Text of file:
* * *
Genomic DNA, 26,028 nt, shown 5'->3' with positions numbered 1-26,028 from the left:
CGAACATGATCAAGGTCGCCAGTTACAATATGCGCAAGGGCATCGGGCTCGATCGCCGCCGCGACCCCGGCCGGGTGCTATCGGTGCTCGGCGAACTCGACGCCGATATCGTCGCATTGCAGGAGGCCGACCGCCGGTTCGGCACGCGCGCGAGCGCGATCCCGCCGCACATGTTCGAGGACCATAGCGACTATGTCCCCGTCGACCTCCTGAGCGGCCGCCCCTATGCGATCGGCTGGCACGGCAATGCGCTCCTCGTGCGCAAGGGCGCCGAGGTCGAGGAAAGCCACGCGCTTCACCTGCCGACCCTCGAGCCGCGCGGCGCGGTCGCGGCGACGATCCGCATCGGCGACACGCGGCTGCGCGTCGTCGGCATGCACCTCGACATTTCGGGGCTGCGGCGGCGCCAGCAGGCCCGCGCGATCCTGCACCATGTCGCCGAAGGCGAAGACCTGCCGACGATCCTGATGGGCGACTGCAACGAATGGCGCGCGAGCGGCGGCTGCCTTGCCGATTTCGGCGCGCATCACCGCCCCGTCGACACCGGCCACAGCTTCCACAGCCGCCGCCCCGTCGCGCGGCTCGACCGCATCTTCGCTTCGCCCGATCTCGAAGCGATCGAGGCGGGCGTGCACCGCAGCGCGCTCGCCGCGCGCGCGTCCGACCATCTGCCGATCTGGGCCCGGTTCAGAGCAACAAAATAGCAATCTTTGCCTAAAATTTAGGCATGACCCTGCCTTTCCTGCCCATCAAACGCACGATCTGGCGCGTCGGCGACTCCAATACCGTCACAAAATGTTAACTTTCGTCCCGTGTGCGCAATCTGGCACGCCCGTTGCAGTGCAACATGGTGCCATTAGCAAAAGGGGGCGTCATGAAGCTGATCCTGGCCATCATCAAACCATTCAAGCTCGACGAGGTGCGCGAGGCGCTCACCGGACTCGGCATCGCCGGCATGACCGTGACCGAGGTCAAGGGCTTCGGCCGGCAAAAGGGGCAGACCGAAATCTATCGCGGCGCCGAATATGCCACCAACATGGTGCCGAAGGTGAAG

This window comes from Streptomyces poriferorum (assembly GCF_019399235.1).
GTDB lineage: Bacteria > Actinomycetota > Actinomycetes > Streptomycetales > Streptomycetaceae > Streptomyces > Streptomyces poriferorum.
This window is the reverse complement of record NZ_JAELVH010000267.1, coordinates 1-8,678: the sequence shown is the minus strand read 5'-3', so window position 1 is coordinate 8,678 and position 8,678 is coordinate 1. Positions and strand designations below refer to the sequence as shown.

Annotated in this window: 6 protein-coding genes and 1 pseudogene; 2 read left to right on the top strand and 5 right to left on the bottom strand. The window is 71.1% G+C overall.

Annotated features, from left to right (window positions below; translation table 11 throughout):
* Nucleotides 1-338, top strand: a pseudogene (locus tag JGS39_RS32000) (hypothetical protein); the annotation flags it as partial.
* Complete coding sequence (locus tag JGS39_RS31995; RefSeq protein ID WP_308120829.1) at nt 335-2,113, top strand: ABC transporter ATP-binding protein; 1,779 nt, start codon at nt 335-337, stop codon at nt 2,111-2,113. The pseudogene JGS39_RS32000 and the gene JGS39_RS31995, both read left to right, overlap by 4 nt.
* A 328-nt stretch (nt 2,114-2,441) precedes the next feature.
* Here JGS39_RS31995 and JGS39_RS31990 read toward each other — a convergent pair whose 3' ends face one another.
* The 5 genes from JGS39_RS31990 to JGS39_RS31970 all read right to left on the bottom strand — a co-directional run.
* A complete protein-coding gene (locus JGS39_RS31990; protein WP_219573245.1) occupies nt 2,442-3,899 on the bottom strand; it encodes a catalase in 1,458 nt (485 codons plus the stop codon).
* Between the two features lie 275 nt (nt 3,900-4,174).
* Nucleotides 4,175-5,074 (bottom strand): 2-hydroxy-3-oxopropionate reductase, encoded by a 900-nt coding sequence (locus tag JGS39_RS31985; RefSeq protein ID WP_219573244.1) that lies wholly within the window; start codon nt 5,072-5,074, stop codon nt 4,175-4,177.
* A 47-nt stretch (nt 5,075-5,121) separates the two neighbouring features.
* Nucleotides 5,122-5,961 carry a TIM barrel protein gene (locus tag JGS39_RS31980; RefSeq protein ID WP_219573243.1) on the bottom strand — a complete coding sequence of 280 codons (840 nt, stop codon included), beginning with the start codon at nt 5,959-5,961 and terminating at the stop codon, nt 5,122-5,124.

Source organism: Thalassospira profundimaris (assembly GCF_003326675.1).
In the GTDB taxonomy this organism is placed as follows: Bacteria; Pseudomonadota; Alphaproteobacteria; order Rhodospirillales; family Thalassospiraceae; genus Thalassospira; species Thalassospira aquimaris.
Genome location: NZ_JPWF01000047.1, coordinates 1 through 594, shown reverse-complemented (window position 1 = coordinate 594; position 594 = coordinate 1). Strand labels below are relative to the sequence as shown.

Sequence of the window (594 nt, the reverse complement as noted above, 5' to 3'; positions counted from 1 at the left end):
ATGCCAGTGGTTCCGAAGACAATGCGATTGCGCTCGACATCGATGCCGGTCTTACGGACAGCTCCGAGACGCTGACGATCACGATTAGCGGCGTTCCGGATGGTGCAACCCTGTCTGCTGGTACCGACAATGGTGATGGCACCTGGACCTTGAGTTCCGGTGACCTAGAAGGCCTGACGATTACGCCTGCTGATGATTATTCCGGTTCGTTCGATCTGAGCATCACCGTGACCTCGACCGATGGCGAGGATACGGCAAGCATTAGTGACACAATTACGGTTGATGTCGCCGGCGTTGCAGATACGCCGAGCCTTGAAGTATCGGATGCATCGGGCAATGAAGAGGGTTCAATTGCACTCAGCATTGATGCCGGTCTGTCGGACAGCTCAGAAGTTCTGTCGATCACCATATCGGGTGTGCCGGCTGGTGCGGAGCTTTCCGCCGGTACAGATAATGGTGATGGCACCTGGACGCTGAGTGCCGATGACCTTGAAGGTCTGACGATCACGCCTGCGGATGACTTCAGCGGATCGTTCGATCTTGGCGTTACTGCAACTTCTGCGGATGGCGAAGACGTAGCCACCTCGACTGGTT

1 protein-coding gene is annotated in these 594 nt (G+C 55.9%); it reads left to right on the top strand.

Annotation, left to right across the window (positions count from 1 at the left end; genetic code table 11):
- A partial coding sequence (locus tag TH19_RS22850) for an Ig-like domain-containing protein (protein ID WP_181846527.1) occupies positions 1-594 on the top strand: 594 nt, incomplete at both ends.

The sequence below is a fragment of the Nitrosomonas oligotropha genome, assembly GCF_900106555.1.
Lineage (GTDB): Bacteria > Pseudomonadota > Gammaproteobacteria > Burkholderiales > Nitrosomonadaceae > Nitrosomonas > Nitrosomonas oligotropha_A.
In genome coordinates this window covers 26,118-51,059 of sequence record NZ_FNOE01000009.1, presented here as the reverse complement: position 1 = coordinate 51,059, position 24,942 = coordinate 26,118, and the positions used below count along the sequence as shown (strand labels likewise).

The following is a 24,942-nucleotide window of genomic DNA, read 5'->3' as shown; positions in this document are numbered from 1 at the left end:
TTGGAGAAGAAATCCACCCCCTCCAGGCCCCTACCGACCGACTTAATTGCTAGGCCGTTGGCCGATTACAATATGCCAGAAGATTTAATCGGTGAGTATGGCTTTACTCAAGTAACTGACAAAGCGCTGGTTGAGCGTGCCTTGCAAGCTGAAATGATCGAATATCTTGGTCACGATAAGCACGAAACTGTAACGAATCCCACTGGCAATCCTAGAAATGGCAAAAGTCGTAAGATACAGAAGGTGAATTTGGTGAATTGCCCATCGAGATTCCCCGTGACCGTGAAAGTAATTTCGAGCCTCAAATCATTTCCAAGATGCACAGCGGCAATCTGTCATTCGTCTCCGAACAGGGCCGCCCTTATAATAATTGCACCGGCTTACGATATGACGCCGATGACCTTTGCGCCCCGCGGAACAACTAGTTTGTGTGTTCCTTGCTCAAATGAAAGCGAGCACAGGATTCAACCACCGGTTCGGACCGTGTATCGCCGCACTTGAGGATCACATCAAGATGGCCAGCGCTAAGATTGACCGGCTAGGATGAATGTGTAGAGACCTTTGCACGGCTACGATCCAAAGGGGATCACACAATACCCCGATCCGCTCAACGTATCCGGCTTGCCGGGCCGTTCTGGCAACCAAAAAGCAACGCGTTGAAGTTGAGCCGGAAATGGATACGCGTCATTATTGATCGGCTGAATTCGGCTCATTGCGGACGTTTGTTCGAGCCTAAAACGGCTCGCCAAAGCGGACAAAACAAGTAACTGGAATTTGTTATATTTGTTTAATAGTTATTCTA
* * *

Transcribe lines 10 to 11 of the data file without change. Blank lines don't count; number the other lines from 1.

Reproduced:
* A 328-nt stretch (nt 2,114-2,441) precedes the next feature.
* Here JGS39_RS31995 and JGS39_RS31990 read toward each other — a convergent pair whose 3' ends face one another.